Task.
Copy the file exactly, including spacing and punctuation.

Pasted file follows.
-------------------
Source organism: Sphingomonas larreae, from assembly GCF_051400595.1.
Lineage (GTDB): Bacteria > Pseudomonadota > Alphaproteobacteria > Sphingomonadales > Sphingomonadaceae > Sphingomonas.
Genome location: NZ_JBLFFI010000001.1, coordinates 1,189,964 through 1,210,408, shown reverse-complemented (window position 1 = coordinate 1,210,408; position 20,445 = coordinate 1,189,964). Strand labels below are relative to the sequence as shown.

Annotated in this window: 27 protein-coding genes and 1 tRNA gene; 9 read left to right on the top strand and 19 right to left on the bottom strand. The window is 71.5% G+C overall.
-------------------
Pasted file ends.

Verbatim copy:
Source organism: Sphingomonas larreae, from assembly GCF_051400595.1.
Lineage (GTDB): Bacteria > Pseudomonadota > Alphaproteobacteria > Sphingomonadales > Sphingomonadaceae > Sphingomonas.
Genome location: NZ_JBLFFI010000001.1, coordinates 1,189,964 through 1,210,408, shown reverse-complemented (window position 1 = coordinate 1,210,408; position 20,445 = coordinate 1,189,964). Strand labels below are relative to the sequence as shown.

Annotated in this window: 27 protein-coding genes and 1 tRNA gene; 9 read left to right on the top strand and 19 right to left on the bottom strand. The window is 71.5% G+C overall.